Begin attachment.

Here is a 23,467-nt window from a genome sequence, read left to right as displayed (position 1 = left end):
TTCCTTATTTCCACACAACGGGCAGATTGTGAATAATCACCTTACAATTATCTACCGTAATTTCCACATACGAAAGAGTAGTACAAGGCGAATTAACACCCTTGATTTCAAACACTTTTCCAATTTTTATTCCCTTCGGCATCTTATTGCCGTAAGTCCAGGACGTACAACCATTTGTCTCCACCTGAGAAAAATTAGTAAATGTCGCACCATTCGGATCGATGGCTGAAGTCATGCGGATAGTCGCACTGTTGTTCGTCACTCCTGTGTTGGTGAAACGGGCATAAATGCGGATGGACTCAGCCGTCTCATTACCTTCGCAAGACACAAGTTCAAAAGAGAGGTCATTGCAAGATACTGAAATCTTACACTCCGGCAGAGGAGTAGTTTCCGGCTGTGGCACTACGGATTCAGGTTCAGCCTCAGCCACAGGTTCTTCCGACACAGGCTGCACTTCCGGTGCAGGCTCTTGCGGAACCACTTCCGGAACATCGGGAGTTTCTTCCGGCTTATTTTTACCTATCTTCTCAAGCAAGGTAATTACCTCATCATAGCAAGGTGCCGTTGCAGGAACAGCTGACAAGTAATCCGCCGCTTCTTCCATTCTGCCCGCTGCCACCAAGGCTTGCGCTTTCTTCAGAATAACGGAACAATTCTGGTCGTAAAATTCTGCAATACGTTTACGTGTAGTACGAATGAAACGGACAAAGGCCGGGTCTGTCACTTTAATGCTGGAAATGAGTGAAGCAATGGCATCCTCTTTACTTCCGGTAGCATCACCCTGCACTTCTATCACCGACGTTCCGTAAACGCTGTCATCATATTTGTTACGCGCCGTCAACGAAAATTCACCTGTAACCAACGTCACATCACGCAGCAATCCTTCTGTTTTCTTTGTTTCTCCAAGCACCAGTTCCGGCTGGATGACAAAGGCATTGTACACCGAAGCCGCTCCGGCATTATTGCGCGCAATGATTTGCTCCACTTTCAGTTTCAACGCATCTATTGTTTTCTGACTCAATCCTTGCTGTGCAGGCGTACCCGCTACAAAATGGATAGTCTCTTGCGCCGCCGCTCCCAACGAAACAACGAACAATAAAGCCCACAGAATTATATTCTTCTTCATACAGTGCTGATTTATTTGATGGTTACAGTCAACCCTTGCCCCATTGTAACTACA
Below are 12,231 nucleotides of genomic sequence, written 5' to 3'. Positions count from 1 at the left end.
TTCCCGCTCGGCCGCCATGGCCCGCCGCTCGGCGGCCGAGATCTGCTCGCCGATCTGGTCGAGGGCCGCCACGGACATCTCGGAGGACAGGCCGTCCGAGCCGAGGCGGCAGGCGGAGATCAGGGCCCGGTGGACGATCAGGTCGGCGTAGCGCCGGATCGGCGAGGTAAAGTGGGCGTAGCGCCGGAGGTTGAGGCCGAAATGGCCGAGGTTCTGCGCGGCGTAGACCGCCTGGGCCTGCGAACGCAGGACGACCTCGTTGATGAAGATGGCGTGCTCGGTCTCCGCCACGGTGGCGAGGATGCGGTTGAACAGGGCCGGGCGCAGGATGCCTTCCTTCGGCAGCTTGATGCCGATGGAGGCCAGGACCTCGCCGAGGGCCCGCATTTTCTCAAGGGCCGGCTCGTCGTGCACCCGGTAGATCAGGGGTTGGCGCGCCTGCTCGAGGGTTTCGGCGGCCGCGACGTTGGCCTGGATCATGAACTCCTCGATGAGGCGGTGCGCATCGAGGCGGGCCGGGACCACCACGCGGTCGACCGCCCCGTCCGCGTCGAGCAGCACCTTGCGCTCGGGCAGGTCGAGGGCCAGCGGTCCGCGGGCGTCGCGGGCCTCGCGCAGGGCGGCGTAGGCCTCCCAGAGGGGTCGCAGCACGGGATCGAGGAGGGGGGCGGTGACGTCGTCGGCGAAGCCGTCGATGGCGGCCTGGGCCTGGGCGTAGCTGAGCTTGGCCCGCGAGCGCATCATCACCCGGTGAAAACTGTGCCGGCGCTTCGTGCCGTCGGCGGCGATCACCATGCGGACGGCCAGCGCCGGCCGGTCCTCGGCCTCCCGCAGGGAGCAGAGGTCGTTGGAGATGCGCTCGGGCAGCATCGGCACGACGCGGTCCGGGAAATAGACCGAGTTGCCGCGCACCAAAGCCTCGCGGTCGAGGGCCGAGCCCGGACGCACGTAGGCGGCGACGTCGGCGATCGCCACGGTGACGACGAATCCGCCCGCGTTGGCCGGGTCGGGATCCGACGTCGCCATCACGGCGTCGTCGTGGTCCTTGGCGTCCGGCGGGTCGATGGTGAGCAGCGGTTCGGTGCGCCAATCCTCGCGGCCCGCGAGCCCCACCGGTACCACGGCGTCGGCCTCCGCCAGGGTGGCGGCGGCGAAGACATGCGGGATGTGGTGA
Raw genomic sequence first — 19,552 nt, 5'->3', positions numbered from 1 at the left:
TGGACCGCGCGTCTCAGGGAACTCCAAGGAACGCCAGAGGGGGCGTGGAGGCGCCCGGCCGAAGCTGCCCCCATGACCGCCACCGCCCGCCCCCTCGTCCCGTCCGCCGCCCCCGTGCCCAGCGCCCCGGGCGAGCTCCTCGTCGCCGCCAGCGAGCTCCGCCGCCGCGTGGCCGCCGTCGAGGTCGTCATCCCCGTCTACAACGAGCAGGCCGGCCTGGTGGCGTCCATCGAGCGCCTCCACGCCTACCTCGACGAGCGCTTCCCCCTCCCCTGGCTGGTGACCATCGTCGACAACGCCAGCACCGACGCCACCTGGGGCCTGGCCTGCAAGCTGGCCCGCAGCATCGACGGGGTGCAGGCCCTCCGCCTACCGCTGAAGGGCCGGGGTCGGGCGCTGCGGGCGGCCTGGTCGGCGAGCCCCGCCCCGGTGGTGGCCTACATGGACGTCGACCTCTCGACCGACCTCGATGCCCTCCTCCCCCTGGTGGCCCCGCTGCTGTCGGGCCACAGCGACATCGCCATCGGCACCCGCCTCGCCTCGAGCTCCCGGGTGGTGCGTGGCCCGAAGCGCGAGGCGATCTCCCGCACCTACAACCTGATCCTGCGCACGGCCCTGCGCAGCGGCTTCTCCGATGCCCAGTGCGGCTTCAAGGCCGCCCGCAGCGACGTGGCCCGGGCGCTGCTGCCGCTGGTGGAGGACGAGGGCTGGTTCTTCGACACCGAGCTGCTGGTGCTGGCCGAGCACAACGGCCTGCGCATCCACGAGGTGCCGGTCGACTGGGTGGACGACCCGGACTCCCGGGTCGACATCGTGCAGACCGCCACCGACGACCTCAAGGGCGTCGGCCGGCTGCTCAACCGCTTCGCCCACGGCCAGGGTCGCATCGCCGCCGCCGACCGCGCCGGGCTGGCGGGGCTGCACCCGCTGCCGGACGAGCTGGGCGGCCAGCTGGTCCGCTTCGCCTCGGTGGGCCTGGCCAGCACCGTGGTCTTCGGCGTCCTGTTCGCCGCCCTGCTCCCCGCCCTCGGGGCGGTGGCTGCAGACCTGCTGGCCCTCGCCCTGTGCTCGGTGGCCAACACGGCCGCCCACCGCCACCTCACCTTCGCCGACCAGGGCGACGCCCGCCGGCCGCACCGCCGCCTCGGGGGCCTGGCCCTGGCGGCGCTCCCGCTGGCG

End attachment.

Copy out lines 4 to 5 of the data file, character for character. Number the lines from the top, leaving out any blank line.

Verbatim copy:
TTCCCGCTCGGCCGCCATGGCCCGCCGCTCGGCGGCCGAGATCTGCTCGCCGATCTGGTCGAGGGCCGCCACGGACATCTCGGAGGACAGGCCGTCCGAGCCGAGGCGGCAGGCGGAGATCAGGGCCCGGTGGACGATCAGGTCGGCGTAGCGCCGGATCGGCGAGGTAAAGTGGGCGTAGCGCCGGAGGTTGAGGCCGAAATGGCCGAGGTTCTGCGCGGCGTAGACCGCCTGGGCCTGCGAACGCAGGACGACCTCGTTGATGAAGATGGCGTGCTCGGTCTCCGCCACGGTGGCGAGGATGCGGTTGAACAGGGCCGGGCGCAGGATGCCTTCCTTCGGCAGCTTGATGCCGATGGAGGCCAGGACCTCGCCGAGGGCCCGCATTTTCTCAAGGGCCGGCTCGTCGTGCACCCGGTAGATCAGGGGTTGGCGCGCCTGCTCGAGGGTTTCGGCGGCCGCGACGTTGGCCTGGATCATGAACTCCTCGATGAGGCGGTGCGCATCGAGGCGGGCCGGGACCACCACGCGGTCGACCGCCCCGTCCGCGTCGAGCAGCACCTTGCGCTCGGGCAGGTCGAGGGCCAGCGGTCCGCGGGCGTCGCGGGCCTCGCGCAGGGCGGCGTAGGCCTCCCAGAGGGGTCGCAGCACGGGATCGAGGAGGGGGGCGGTGACGTCGTCGGCGAAGCCGTCGATGGCGGCCTGGGCCTGGGCGTAGCTGAGCTTGGCCCGCGAGCGCATCATCACCCGGTGAAAACTGTGCCGGCGCTTCGTGCCGTCGGCGGCGATCACCATGCGGACGGCCAGCGCCGGCCGGTCCTCGGCCTCCCGCAGGGAGCAGAGGTCGTTGGAGATGCGCTCGGGCAGCATCGGCACGACGCGGTCCGGGAAATAGACCGAGTTGCCGCGCACCAAAGCCTCGCGGTCGAGGGCCGAGCCCGGACGCACGTAGGCGGCGACGTCGGCGATCGCCACGGTGACGACGAATCCGCCCGCGTTGGCCGGGTCGGGATCCGACGTCGCCATCACGGCGTCGTCGTGGTCCTTGGCGTCCGGCGGGTCGATGGTGAGCAGCGGTTCGGTGCGCCAATCCTCGCGGCCCGCGAGCCCCACCGGTACCACGGCGTCGGCCTCCGCCAGGGTGGCGGCGGCGAAGACATGCGGGATGTGGTGA
Raw genomic sequence first — 19,552 nt, 5'->3', positions numbered from 1 at the left: